The most recent PISA test [2], taken in 2009, shows Finland in 3rd place - right behind Shanghai (China) and Korea. A 17th-place finish for the United States and a 25th-place finish for the United Kingdom made many parents and teachers from those countries take notice. What was it about the Finish system that allows for such spectacular performance?


The Smithsonian magazine recently published an enlightening article [3] on the incredible academic achievements of Finland's school system. Some of the highlights for the Finnish system are called out:
  1. Finland uses a national common curriculum that is strictly followed.
  2. The funding of the educational system is of top priority and meant many sacrifices on part of the Finnish people, especially during the financial difficulties of the 1990s.
  3. Finland's teachers are encouraged to do "whatever it takes" to ensure each of their pupils are prepared for higher education - and life in general. If this means spending more time tutoring a child struggling with classwork, teachers will make time after school for those children.
  4. Finland's teachers are often picked from the top 10% of their universities. Being a teacher in Finland is a very prestigious and proud affair.
  5. Finland does not focus only on the metrics of academic success, which has been in vogue in the States for the last decade or so. Much attention is given to the human element - the stories behind the numbers.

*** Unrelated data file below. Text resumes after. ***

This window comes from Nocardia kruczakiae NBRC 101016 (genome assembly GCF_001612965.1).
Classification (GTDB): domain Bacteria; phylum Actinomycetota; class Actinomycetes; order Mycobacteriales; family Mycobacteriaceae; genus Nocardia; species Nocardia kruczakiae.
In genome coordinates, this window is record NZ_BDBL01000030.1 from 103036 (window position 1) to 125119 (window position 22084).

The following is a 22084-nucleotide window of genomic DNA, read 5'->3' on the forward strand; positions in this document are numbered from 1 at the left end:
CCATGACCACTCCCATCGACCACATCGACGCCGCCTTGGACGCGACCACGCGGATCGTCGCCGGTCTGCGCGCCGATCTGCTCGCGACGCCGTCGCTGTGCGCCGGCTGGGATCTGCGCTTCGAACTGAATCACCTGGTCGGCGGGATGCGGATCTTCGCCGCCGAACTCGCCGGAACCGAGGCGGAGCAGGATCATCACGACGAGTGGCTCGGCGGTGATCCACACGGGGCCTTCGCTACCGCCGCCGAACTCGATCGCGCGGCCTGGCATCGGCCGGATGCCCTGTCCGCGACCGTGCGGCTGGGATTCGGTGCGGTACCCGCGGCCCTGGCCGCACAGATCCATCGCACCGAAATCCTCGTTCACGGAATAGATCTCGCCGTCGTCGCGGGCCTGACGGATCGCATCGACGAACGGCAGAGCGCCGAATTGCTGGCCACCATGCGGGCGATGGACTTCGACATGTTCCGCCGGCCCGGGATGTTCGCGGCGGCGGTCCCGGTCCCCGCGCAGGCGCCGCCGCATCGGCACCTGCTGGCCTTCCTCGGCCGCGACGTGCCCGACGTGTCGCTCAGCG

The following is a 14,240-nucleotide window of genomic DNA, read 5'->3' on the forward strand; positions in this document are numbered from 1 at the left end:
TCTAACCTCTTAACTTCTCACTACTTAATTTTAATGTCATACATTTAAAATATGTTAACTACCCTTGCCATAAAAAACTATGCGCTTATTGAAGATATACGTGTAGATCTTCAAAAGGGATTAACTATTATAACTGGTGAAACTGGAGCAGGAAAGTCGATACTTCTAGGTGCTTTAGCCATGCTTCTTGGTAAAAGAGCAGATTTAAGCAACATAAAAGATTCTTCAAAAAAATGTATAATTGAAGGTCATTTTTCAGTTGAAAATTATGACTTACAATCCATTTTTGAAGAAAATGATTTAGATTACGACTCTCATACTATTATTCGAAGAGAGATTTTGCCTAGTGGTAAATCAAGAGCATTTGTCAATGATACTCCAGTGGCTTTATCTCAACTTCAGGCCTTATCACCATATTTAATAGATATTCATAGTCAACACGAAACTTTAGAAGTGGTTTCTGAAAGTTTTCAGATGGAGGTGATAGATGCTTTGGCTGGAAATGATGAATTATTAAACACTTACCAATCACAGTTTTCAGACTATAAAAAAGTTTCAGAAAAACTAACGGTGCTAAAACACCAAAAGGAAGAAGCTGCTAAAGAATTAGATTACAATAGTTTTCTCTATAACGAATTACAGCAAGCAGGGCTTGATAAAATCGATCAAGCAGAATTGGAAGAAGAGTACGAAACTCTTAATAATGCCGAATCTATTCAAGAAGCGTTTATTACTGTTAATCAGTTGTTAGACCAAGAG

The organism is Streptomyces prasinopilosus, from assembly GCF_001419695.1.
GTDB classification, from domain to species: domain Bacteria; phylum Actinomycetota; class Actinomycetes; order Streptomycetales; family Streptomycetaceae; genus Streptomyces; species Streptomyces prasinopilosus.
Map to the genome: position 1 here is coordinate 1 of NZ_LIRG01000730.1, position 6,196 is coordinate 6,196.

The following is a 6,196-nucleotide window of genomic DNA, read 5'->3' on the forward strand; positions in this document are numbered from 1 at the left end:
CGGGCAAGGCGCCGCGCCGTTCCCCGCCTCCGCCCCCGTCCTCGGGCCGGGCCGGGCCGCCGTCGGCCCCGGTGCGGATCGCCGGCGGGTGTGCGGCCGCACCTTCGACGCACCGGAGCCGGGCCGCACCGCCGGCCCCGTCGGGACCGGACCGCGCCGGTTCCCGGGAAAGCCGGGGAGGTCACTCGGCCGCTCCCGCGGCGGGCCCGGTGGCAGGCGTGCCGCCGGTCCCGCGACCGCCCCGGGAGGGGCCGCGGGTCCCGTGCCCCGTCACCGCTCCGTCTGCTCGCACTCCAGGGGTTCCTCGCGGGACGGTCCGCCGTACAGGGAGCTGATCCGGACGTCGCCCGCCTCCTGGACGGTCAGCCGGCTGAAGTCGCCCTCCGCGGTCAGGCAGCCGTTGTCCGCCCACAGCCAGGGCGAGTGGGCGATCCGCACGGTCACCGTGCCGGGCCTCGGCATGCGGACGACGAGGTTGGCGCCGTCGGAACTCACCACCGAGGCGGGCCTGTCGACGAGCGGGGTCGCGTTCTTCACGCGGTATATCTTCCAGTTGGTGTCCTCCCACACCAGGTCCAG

6. The people in charge of Finland's educational system are educators - not business leaders, politicians, or military brass. 
  7. The Finish education system is funded at the national level and the teachers all come from the same pool of high-achieving university graduates - quite different from the way its handled here in the States. This implies that a child raised on a farm or on the outskirts of the Arctic Circle or in the middle of the wealthiest suburb of Helsinki will all have a similar chance at a high-quality education.
Some critics of the Finnish educational system will point out that their system isn't perfect. For some reason, girls tend to benefit most from the Finnish system.  Also, the drop-out rate after 10th grade for boys is approximately 14% [4]. Despite these set-backs, the spotlight on the Finnish system does not seem to be dissipating anytime soon. Stay tuned.


References
1. http://www.pisa.oecd.org/
2. http://www.pisa.oecd.org/dataoecd/54/12/46643496.pdf
3. http://www.smithsonianmag.com/people-places/Why-Are-Finlands-Schools-Successful.html